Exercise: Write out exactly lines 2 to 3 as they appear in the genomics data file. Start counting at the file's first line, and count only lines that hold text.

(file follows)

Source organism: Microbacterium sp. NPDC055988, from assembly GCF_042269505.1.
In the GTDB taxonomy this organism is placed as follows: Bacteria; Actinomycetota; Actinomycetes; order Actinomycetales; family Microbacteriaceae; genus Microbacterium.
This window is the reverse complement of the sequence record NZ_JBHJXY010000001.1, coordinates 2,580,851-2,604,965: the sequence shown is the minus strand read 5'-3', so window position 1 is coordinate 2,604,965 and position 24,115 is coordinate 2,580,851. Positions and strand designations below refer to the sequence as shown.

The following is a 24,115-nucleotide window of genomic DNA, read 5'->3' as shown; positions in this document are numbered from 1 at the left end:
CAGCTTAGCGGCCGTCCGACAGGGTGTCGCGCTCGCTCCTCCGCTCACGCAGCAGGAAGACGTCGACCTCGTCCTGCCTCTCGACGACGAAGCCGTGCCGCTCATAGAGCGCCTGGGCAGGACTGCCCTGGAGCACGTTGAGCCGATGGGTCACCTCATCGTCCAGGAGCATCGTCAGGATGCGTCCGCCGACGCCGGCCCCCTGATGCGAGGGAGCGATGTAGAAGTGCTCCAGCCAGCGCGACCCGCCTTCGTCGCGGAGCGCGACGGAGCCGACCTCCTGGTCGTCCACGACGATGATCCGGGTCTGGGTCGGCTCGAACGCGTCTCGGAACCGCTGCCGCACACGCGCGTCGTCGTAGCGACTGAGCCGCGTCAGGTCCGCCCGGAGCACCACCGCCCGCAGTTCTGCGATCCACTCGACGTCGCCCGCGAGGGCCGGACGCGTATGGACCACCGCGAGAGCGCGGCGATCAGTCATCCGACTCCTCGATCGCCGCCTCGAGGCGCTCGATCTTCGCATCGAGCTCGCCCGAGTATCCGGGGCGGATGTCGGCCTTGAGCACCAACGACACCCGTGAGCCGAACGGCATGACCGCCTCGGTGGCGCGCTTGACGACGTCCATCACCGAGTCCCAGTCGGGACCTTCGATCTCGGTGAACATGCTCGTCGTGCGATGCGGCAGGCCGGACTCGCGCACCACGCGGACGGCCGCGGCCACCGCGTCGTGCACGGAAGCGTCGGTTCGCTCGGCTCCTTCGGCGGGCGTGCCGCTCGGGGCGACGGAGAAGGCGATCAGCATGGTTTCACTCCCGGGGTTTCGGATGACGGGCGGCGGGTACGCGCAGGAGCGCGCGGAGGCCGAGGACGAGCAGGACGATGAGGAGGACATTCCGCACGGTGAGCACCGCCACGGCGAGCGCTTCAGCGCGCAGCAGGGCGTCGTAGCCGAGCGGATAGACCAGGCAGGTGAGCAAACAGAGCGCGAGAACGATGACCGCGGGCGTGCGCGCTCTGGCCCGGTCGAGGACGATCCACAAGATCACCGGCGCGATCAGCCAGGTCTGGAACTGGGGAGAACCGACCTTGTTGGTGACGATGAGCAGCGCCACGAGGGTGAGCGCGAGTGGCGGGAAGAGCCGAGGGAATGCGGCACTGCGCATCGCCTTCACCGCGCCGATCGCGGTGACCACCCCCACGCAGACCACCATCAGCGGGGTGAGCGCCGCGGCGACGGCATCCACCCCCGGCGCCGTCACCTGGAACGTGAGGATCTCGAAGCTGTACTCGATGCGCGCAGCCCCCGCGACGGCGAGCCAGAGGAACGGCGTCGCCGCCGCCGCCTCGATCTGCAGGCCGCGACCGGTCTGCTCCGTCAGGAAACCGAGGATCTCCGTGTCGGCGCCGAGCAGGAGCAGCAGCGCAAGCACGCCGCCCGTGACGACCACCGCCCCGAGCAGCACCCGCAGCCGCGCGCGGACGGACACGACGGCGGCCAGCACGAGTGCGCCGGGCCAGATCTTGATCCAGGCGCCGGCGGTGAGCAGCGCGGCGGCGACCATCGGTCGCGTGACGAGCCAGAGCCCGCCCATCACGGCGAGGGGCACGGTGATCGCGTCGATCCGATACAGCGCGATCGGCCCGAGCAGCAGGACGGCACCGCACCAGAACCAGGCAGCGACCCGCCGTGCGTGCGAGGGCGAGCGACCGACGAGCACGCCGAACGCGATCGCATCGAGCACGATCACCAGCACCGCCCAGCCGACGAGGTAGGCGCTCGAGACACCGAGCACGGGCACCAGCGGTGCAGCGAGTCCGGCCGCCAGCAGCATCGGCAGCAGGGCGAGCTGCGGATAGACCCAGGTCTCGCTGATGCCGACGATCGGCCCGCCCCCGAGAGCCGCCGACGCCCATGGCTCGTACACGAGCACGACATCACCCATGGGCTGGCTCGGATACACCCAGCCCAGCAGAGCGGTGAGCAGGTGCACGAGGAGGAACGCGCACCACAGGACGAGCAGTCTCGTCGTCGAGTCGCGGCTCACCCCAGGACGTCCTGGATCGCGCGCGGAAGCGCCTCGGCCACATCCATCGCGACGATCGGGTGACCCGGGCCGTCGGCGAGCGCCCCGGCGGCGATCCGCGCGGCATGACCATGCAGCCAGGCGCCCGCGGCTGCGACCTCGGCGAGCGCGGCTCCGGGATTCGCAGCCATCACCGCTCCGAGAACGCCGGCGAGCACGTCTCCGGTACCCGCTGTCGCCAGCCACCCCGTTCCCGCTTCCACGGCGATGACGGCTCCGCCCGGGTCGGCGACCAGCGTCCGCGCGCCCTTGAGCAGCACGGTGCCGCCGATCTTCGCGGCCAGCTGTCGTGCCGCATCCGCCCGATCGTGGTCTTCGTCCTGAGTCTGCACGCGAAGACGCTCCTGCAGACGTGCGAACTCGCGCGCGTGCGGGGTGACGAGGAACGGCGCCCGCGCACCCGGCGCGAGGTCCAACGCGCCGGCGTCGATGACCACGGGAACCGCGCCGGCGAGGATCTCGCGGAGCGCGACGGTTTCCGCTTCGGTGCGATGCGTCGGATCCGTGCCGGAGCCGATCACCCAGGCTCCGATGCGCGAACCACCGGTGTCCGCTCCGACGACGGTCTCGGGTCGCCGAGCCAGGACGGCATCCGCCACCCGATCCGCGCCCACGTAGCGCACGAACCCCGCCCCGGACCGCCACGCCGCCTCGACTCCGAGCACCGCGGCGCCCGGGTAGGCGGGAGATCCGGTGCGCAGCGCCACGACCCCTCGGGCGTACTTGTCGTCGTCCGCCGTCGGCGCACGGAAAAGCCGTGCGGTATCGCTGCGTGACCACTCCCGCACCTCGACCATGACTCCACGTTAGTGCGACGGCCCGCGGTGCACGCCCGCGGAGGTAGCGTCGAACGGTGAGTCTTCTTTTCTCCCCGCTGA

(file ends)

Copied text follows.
In the GTDB taxonomy this organism is placed as follows: Bacteria; Actinomycetota; Actinomycetes; order Actinomycetales; family Microbacteriaceae; genus Microbacterium.
This window is the reverse complement of the sequence record NZ_JBHJXY010000001.1, coordinates 2,580,851-2,604,965: the sequence shown is the minus strand read 5'-3', so window position 1 is coordinate 2,604,965 and position 24,115 is coordinate 2,580,851. Positions and strand designations below refer to the sequence as shown.